BrowserSync & Gulp

BrowserSync & Gulp are a two very useful combination when it comes to developing applications efficiently, without having to refresh the web page every time you make a change. Let’s look at what BrowserSync & Gulp are, and how to install and use them.

What is Gulp?

Gulp is a tool for automating common tasks or what we call a build system. It’s similar to Grunt as it runs on Node.js and written in JavaScript but Grunt is a configuration driven where as Gulp is stream driven, which comes natural for developers.

With Gulp we can write tasks to minify or lint our JavaScript and CSS, parse templates, and compile your SASS when the files change.

What is BrowserSync

BrowserSync is a plugin that seamlessly integrates with tools like Gulp and Grunt. It can run simultaneously on different browsers and devices, and most importantly it can perform live reloading. This makes it a perfect tool to have in our developer toolkit.

Installing Gulp

Gulp comes as an npm package, so installing Gulp is quite effortless. First, install the Gulp package globally:

npm install gulp –g

Installing BrowserSync

The preferred way of installing BrowserSync is installing it locally for each project rather than global install. This way a dependency can be added to your package.json when you are publishing your project.

npm install browser-sync ––save–dev

This will add an entry to your package.json file under devDependecies section.

Avoid sudo

If you are running Mac OSX and having trouble installing BrowserSync, that means you are having issues with NPM permissions. Read the docs to fix it.

Setting Up a Sample Project

Let’s create a sample project in order to test BrowserSync & Gulp. Create a folder for our sample project. And then inside the project folder, create a folder for sass as well as create an index.html file.

mkdir browsersync-gulp

cd browsersync-gulp

mkdir sass

touch index.html

Run npm init to create a package.json file. Follow the prompts to add meta data to your project.

npm init

Using BrowserSync & Gulp

To start working with Gulp, we have to create a file named gulpfile.js. Here we are going to define the tasks to run with the gulp command.

Inside the gulpfile.js, let’s bring in the gulp and the browser-sync modules.

var gulp = require('gulp');
var browserSync = require('browser-sync').create();

As you can see, we are immediately invoking the create() function of the browser-sync module.

Having finished setting up BrowserSync & Gulp, we are going to bring in gulp-sass for compiling SASS into CSS.

npm install gulp-sass ––save–dev

Now it’s the time to add tasks to the gulpfile.js. Let’s start with creating a task for compiling SASS into CSS.

...
gulp.task('sass', function() {
    return gulp.src("sass/*.scss")
        .pipe(sass())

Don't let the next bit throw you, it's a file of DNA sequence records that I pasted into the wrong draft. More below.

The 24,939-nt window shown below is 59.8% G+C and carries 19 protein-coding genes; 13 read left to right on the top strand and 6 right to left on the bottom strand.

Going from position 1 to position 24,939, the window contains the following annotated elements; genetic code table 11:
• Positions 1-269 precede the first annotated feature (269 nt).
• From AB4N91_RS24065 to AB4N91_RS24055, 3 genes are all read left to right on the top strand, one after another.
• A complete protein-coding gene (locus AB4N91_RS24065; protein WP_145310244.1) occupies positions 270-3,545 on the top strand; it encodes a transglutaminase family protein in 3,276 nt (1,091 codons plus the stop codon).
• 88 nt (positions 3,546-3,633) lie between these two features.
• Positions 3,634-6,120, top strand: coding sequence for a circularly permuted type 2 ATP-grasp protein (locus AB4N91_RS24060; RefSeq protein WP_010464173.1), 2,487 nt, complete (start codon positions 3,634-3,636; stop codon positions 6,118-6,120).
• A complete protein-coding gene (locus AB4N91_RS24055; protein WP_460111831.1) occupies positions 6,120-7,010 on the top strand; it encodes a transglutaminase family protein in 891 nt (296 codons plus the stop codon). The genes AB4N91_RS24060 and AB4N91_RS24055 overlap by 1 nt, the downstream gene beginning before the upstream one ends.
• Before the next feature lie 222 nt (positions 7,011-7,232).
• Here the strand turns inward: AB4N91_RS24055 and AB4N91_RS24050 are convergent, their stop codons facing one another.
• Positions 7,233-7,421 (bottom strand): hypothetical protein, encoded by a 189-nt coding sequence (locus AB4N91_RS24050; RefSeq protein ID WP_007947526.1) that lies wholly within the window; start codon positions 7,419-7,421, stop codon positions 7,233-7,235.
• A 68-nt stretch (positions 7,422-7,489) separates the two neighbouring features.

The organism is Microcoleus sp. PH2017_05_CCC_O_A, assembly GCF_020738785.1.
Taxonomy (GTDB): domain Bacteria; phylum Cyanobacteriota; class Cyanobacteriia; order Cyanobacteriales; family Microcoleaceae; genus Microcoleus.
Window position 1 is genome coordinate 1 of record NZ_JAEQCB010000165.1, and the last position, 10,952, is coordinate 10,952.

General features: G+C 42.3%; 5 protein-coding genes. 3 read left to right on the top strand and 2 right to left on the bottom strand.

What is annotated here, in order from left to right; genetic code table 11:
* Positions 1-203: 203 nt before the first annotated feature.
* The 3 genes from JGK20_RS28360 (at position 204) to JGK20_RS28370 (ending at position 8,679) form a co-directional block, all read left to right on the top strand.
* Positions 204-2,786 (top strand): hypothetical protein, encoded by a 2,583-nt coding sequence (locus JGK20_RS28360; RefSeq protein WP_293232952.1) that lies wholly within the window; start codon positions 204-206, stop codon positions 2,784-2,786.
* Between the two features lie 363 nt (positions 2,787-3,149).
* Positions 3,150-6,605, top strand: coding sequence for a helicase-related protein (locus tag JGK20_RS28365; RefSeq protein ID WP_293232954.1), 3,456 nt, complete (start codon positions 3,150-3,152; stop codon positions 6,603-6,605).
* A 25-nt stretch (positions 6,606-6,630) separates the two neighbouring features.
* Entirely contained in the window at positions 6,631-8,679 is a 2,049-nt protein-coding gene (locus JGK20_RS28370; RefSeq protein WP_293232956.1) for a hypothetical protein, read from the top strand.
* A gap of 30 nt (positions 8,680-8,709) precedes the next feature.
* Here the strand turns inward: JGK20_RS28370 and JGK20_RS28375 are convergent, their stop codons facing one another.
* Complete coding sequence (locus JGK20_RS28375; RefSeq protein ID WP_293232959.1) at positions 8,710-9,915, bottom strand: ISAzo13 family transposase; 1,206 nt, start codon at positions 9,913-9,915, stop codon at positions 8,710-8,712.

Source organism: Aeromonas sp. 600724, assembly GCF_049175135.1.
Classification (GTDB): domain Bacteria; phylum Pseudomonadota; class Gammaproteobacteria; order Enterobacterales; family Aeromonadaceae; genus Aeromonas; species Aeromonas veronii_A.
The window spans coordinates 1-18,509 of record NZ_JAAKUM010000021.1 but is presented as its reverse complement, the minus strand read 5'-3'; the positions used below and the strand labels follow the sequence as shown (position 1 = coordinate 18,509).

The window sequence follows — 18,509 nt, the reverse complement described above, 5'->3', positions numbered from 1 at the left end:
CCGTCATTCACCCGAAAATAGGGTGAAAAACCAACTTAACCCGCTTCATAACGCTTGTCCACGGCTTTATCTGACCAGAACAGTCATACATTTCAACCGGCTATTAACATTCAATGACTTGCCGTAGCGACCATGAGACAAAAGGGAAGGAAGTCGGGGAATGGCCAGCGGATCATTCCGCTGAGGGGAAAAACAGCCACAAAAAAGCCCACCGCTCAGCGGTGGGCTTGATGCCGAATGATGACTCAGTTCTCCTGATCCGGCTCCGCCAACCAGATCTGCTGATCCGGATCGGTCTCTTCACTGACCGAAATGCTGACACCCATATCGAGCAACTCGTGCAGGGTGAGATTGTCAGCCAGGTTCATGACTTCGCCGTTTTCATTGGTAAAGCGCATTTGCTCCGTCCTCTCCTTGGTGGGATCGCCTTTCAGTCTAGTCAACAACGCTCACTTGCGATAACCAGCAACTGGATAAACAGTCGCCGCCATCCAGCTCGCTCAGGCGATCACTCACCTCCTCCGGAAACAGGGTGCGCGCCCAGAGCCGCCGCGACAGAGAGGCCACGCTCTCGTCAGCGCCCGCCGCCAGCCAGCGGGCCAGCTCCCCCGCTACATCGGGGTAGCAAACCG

.pipe(gulp.dest("css"))
        .pipe(browserSync.stream());
});
...

The sass task looks into the sass directory and detects any changes to the files with .scss extension. If there were any changes, it will invoke sass compiler and the result will be saved in the css folder. This output will be piped into the browserSync process, which in turn refreshes the web page by auto-injecting into the browser.

.stream(opts)

The stream method returns a transform stream and can act once or on many files.

browsersync

The serve task initializes browserSync and also watches for file changes in the SASS, CSS and HTML files. If a change has been detected, it will reload the web page.

...
gulp.task('serve', ['sass'], function() {

    browserSync.init({
        server: "."
    });

    gulp.watch("sass/*.scss", ['sass']);
    gulp.watch(["css/*.css", "*.html"]).on('change', browserSync.reload);
});
...

Finally, we will add the default task, which in turn runs the serve task. And that’s all you need to run a basic web app with live reload and SASS.

Let’s look at the final gulpfile.js.

var gulp = require('gulp');
var browserSync = require('browser-sync').create();
var sass = require('gulp-sass');

gulp.task('sass', function() {
    return gulp.src("sass/*.scss")
        .pipe(sass())
        .pipe(gulp.dest("css"))
        .pipe(browserSync.stream());
});

gulp.task('serve', ['sass'], function() {

    browserSync.init({
        server: "."
    });

    gulp.watch("sass/*.scss", ['sass']);
    gulp.watch(["css/*.css", "*.html"]).on('change', browserSync.reload);
});

gulp.task('default', ['serve']);

Conclusion

As you can see, BrowserSync & Gulp is a great combination for up and running with your new projects for building web apps.

The Github source for this article can be found in here.

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